Subtitle speed had an effect on all eye tracking measures (Table 10). There were no interactions. Slower subtitles induced more fixations and higher mean fixation duration than faster subtitles. The absolute reading time was longest in the 12 cps condition, whereas the proportional reading time was highest in the 20 cps condition. Fig 1A shows that an increase in subtitle speeds resulted in an increase in the percentage of time spent in the subtitle area, relative to subtitle duration. Subtitles in the slowest condition (12 cps) triggered the largest number of revisits, which may mean that participants read the subtitle, looked at the scene and gazed back at the subtitle area, only to find the same subtitle there. We discovered a trend, depicted in Fig 1B, that the longer the subtitle duration, the more revisits to the subtitle area. When watching slow subtitles, viewers re-read two out of three subtitles, but when watching fast subtitles, they re-read about one in five.
We also found an interaction between speed and language in effort, F(2,71) = 6.935, p = .002, ηp2 = 163) and in frustration, F(2,71) = 4.658, p = .013, ηp2 = .116). We decomposed these interactions with simple effects with Bonferroni correction and found a main effect of subtitle speed on frustration in the English, F(1,26) = 16.980, p = .000, ηp2 = .395, and Spanish group, F(1,25) = 4.355, p = .047, ηp2 = .148. Frustration was lower in the 20 cps condition compared to 12 cps. For Polish speakers, there was a main effect of subtitle speed on effort, F(1,20) = 14.134, p = .001, ηp2 = .414 but not for frustration. Polish participants declared to expend more effort when reading faster subtitles displayed at 20 cps compared to the slow subtitles.
Similarly to Experiment 1, we found the main effect of subtitle speed on all eye tracking measures (see Table 18). The slow subtitles induced more fixations than the fast ones. In all groups of participants, the mean fixation duration was lower in the 20 cps condition. Absolute reading time for the 20 cps condition was lower than the 12 cps condition. Proportional reading time, however, was higher for faster subtitles.
The implication of the number of revisits to the subtitle area for the subtitle reading process is that when watching slow subtitles, viewers re-read every second subtitle, whereas in the case of the fast subtitles, only one in five or one in six was re-read. This may be taken to mean that slow subtitles resulted in a more disrupted reading process.
We also found a main effect of language in all eye tracking measures except for revisits (see Table 19). Spanish people made significantly more fixations on subtitles than English people, p = .001, 95% CI [.31, 1.46], and had a significantly longer mean fixation duration than Polish people, p = .025, 95% CI [2.73, 52.20]. They also dwelled the longest in the subtitle, as shown by their longest absolute reading time compared to the English, p = .007, 95% CI [49.88, 389.01] and to the Polish, p = .006, 95% CI [57.46, 413.62]. Their proportional reading time was longer than analogous time spent by English, p = .002, 95% CI [.03, .17] and Polish participants, p = .005, 95% CI [.02, .17], see Fig 6.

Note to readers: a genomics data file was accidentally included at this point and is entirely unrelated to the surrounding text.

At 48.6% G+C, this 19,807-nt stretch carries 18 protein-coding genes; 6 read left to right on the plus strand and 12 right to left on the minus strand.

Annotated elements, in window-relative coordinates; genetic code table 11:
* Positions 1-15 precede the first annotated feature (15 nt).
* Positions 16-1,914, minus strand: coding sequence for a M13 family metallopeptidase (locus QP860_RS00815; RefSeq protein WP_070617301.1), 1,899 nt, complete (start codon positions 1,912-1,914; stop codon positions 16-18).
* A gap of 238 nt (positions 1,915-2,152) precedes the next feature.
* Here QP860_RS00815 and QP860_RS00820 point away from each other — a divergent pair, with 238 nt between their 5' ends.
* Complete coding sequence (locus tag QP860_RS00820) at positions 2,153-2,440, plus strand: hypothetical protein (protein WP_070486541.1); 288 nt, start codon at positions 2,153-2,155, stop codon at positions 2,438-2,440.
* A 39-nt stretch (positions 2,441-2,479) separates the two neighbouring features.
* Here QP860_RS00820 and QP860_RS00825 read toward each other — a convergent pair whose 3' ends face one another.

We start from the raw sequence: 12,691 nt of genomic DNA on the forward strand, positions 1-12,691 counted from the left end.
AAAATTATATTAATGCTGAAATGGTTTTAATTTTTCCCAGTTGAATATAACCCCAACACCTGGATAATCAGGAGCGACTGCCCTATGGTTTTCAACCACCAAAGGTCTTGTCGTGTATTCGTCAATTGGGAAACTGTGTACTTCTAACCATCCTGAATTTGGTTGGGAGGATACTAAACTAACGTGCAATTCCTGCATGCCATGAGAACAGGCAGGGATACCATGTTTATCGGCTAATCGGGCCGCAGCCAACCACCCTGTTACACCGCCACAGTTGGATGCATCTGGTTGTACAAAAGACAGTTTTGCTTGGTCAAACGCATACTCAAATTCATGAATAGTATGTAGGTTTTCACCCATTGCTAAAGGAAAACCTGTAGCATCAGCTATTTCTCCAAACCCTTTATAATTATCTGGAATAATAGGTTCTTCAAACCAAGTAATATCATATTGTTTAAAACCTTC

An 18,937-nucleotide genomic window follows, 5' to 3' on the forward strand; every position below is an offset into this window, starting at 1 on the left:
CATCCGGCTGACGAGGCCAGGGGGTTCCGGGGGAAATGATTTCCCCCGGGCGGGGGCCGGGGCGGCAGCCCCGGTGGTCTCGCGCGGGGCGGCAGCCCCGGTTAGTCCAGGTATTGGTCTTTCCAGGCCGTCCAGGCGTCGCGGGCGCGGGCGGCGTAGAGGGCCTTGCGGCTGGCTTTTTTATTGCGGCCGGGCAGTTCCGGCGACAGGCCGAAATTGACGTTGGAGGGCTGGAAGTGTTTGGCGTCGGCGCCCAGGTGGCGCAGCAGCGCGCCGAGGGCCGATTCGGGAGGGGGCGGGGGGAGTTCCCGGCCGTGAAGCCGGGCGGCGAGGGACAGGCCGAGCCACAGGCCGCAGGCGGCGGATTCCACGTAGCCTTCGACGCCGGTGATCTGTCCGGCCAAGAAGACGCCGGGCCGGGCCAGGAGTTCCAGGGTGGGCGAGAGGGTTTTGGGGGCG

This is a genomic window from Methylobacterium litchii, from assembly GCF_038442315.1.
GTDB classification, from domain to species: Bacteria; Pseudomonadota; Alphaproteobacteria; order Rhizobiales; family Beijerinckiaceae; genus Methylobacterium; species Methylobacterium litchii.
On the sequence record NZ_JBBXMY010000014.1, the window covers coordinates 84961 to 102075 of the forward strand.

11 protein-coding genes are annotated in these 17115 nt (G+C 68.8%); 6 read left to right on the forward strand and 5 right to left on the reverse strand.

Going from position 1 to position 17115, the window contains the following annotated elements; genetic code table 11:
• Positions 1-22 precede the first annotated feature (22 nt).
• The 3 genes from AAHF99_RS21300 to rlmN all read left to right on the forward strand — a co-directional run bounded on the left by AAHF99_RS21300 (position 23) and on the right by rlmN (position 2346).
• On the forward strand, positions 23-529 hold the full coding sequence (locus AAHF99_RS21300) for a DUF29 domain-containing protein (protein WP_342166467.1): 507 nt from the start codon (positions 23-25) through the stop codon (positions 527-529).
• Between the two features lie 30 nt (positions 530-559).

The fact that slower subtitles did not result in higher comprehension may be somewhat surprising but possibly suggests that viewers can cope well with reading subtitles irrespective of their speed. Our results are consistent with the prior work on SDH, which showed that slow edited subtitles did not result in higher comprehension than fast unreduced subtitles [6, 36].
so...no subtitles in most of the catalogue and if there is a subtitle option it basically doesn't work as they are scrambled, late or they simply stop appearing. Also, no audio language options How is possible that in 2020 the most expensive streaming service is so lacking in basic stuff
Definitely have to agree with you, my parents who live in Spain had a trail to HBO. Where you can select the audio to English, however and very annoyingly when there is embedded subtitles they remain in Spanish. It makes you think, what is the point in having audio in another language but when there are subtiles in the content it remains Spanish.
Absolutly correct, is very dissapointed that in 2022 NowTV can not simply upload a simple text file of 2Kb in every content to be ble to watch with spanish subtitles.... very and very bad streaming service considering that UK is a quite cosmopolitan country.
A problem with subtitles, which we had in Spain, and just encountered again with Borgen - the Power and the Glory on Netflix, is that they serve two purposes; to make programmes with the audio in a foreign language comprehensible by showing subtitles in your native language, and to augment native language audio for the hard of hearing.
So we had to strain to hear the English Obviously, any separate subtitles track would have just had to show during the English bits, so as not to overwrite the embedded subtitles, but it could have been done - Netflix missed a trick there.
Download New amsterdam s04e01 Subtitles (subs - srt files) in all available video formats. Subtitles for New amsterdam s04e01 found in search results bellow can have various languages and frame rate result. For more precise subtitle search please enter additional info in search field (language, frame rate, movie year, tv show episode number). 59ce067264